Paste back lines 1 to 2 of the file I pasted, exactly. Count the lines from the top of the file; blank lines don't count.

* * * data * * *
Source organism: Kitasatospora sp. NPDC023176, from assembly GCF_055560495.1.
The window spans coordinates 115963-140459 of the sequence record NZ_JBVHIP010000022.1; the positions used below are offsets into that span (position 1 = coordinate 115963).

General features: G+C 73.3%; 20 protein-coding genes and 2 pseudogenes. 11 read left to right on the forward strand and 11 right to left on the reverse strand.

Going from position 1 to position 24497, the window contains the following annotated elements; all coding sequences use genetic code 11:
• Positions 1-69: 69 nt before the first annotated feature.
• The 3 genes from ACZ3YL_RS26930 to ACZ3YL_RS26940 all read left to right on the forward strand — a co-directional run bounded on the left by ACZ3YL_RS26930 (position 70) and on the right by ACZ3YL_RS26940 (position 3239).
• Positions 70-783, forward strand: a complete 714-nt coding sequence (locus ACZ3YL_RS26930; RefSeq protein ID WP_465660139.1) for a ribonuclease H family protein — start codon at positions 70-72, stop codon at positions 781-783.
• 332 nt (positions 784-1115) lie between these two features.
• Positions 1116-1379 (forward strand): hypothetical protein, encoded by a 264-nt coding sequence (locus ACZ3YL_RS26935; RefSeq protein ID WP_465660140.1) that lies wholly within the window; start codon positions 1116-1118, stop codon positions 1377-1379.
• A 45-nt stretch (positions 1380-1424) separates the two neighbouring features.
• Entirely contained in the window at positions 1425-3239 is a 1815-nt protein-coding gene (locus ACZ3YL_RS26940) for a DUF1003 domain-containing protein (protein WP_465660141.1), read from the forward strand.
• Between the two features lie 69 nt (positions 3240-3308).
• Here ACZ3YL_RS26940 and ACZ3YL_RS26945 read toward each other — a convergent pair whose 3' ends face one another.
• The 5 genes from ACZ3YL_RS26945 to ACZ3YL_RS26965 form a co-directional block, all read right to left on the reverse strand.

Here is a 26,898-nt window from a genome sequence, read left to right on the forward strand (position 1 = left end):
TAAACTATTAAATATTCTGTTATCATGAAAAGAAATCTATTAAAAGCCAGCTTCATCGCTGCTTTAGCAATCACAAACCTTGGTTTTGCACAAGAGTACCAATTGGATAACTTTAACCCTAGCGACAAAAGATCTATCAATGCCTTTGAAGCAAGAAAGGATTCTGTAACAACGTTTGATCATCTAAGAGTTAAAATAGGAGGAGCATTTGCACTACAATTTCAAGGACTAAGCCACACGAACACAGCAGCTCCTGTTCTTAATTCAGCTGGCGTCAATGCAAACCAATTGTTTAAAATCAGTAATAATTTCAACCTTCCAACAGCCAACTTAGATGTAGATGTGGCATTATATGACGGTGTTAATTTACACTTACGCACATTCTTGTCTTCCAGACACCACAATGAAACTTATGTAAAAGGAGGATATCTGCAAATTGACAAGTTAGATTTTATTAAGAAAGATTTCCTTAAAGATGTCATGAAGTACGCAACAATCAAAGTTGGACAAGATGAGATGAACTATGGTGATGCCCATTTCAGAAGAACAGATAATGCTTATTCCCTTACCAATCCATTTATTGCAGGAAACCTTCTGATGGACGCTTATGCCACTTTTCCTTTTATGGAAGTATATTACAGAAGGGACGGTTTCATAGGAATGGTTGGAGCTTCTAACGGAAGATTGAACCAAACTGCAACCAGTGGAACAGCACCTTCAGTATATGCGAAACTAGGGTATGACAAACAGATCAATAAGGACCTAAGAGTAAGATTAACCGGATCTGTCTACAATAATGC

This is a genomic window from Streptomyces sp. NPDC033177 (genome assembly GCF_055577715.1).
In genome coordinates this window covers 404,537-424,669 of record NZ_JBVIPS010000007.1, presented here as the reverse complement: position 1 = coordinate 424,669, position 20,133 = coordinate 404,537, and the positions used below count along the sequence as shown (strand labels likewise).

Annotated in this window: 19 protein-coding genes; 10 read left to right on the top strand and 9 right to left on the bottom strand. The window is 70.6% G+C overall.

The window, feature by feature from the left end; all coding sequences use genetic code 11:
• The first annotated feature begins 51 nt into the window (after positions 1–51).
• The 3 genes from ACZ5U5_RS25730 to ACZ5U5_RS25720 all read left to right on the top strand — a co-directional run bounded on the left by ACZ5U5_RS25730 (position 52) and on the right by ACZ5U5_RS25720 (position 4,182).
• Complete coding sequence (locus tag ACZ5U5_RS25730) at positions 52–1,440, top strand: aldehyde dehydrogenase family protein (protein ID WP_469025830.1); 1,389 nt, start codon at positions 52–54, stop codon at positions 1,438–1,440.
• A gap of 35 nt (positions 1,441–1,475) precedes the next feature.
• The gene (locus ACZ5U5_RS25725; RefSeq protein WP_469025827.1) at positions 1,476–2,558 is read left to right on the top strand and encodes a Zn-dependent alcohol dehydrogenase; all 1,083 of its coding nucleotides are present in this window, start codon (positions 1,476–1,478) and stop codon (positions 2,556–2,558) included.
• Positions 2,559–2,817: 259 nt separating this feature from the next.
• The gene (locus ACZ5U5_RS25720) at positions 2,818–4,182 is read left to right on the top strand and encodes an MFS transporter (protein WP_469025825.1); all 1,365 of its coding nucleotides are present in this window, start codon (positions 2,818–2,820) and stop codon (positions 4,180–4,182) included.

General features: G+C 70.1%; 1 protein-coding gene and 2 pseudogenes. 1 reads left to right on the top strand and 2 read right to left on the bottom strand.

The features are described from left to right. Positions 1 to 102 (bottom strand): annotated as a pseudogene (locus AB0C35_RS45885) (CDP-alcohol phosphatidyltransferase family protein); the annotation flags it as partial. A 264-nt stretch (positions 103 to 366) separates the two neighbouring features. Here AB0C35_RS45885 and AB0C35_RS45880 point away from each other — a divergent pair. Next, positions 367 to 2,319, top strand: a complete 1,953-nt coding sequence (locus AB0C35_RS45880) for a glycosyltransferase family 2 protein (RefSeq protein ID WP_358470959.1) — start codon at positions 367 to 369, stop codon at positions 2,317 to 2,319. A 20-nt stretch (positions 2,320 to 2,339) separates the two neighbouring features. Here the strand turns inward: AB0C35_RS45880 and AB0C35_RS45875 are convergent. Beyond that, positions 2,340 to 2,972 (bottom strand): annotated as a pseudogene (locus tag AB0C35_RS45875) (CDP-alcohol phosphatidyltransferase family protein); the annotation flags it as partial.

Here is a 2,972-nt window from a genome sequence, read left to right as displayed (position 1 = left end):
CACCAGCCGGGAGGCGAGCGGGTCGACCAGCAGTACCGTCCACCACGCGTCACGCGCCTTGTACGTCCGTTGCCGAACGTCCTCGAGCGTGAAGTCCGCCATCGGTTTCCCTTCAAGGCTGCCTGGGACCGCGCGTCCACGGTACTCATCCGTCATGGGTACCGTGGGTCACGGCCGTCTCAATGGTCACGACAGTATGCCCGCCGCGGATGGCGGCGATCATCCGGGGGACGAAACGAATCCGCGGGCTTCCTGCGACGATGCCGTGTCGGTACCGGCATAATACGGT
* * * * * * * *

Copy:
Source organism: Kitasatospora sp. NPDC023176, from assembly GCF_055560495.1.
The window spans coordinates 115963-140459 of the sequence record NZ_JBVHIP010000022.1; the positions used below are offsets into that span (position 1 = coordinate 115963).